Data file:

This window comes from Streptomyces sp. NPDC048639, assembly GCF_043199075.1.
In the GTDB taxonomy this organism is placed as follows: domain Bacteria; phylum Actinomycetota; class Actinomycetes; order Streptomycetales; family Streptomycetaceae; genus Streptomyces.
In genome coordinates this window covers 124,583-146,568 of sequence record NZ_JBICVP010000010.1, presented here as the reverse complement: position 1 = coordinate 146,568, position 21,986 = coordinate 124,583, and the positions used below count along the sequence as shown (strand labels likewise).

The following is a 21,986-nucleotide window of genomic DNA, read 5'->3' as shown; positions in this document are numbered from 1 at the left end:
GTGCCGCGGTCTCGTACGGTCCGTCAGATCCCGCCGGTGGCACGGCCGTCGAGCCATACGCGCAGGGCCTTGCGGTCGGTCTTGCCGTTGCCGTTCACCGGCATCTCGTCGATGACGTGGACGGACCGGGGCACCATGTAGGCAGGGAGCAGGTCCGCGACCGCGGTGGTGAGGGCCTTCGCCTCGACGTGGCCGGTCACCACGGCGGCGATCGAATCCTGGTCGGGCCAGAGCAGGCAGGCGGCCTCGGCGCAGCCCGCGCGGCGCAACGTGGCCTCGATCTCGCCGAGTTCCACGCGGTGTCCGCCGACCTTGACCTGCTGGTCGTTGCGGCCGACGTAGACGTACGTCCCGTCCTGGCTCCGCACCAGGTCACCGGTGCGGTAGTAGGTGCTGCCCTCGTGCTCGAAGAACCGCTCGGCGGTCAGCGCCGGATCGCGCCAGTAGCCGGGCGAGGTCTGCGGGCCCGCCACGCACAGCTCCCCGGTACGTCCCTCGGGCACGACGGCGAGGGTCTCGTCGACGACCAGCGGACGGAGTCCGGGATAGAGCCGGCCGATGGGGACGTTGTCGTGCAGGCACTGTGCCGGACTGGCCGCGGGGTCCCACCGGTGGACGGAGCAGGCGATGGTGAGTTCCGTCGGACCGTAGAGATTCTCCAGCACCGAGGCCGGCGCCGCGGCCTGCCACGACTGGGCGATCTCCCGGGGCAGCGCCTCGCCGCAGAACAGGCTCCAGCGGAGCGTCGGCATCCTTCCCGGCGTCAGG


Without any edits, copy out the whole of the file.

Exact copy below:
This window comes from Streptomyces sp. NPDC048639, assembly GCF_043199075.1.
In the GTDB taxonomy this organism is placed as follows: domain Bacteria; phylum Actinomycetota; class Actinomycetes; order Streptomycetales; family Streptomycetaceae; genus Streptomyces.
In genome coordinates this window covers 124,583-146,568 of sequence record NZ_JBICVP010000010.1, presented here as the reverse complement: position 1 = coordinate 146,568, position 21,986 = coordinate 124,583, and the positions used below count along the sequence as shown (strand labels likewise).

The following is a 21,986-nucleotide window of genomic DNA, read 5'->3' as shown; positions in this document are numbered from 1 at the left end:
GTGCCGCGGTCTCGTACGGTCCGTCAGATCCCGCCGGTGGCACGGCCGTCGAGCCATACGCGCAGGGCCTTGCGGTCGGTCTTGCCGTTGCCGTTCACCGGCATCTCGTCGATGACGTGGACGGACCGGGGCACCATGTAGGCAGGGAGCAGGTCCGCGACCGCGGTGGTGAGGGCCTTCGCCTCGACGTGGCCGGTCACCACGGCGGCGATCGAATCCTGGTCGGGCCAGAGCAGGCAGGCGGCCTCGGCGCAGCCCGCGCGGCGCAACGTGGCCTCGATCTCGCCGAGTTCCACGCGGTGTCCGCCGACCTTGACCTGCTGGTCGTTGCGGCCGACGTAGACGTACGTCCCGTCCTGGCTCCGCACCAGGTCACCGGTGCGGTAGTAGGTGCTGCCCTCGTGCTCGAAGAACCGCTCGGCGGTCAGCGCCGGATCGCGCCAGTAGCCGGGCGAGGTCTGCGGGCCCGCCACGCACAGCTCCCCGGTACGTCCCTCGGGCACGACGGCGAGGGTCTCGTCGACGACCAGCGGACGGAGTCCGGGATAGAGCCGGCCGATGGGGACGTTGTCGTGCAGGCACTGTGCCGGACTGGCCGCGGGGTCCCACCGGTGGACGGAGCAGGCGATGGTGAGTTCCGTCGGACCGTAGAGATTCTCCAGCACCGAGGCCGGCGCCGCGGCCTGCCACGACTGGGCGATCTCCCGGGGCAGCGCCTCGCCGCAGAACAGGCTCCAGCGGAGCGTCGGCATCCTTCCCGGCGTCAGG